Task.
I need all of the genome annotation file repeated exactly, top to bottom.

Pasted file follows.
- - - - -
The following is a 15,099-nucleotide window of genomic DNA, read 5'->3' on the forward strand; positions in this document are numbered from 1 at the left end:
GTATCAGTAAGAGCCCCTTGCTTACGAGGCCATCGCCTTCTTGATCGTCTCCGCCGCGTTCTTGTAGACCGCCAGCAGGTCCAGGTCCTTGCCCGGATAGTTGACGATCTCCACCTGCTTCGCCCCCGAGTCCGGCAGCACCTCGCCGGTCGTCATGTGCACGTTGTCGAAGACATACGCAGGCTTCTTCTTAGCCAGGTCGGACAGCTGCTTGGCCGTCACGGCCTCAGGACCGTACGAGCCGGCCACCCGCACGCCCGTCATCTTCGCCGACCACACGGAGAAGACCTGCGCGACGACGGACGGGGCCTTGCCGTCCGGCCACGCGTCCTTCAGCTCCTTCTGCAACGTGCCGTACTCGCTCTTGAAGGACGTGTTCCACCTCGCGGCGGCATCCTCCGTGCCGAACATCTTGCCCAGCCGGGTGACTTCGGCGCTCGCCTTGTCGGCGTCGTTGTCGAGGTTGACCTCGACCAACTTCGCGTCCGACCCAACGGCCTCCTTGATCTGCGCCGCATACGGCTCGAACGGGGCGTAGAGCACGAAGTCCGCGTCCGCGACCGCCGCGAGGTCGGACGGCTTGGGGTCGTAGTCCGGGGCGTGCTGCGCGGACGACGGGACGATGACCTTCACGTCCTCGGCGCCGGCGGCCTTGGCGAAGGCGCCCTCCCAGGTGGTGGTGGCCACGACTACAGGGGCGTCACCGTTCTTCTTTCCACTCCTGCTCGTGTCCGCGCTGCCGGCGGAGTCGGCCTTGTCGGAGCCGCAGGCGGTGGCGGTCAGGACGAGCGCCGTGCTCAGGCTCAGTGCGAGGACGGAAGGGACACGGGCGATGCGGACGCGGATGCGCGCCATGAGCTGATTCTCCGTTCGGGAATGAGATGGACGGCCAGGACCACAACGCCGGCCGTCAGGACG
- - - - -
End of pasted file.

The following is a 15,099-nucleotide window of genomic DNA, read 5'->3' on the forward strand; positions in this document are numbered from 1 at the left end:
GTATCAGTAAGAGCCCCTTGCTTACGAGGCCATCGCCTTCTTGATCGTCTCCGCCGCGTTCTTGTAGACCGCCAGCAGGTCCAGGTCCTTGCCCGGATAGTTGACGATCTCCACCTGCTTCGCCCCCGAGTCCGGCAGCACCTCGCCGGTCGTCATGTGCACGTTGTCGAAGACATACGCAGGCTTCTTCTTAGCCAGGTCGGACAGCTGCTTGGCCGTCACGGCCTCAGGACCGTACGAGCCGGCCACCCGCACGCCCGTCATCTTCGCCGACCACACGGAGAAGACCTGCGCGACGACGGACGGGGCCTTGCCGTCCGGCCACGCGTCCTTCAGCTCCTTCTGCAACGTGCCGTACTCGCTCTTGAAGGACGTGTTCCACCTCGCGGCGGCATCCTCCGTGCCGAACATCTTGCCCAGCCGGGTGACTTCGGCGCTCGCCTTGTCGGCGTCGTTGTCGAGGTTGACCTCGACCAACTTCGCGTCCGACCCAACGGCCTCCTTGATCTGCGCCGCATACGGCTCGAACGGGGCGTAGAGCACGAAGTCCGCGTCCGCGACCGCCGCGAGGTCGGACGGCTTGGGGTCGTAGTCCGGGGCGTGCTGCGCGGACGACGGGACGATGACCTTCACGTCCTCGGCGCCGGCGGCCTTGGCGAAGGCGCCCTCCCAGGTGGTGGTGGCCACGACTACAGGGGCGTCACCGTTCTTCTTTCCACTCCTGCTCGTGTCCGCGCTGCCGGCGGAGTCGGCCTTGTCGGAGCCGCAGGCGGTGGCGGTCAGGACGAGCGCCGTGCTCAGGCTCAGTGCGAGGACGGAAGGGACACGGGCGATGCGGACGCGGATGCGCGCCATGAGCTGATTCTCCGTTCGGGAATGAGATGGACGGCCAGGACCACAACGCCGGCCGTCAGGACG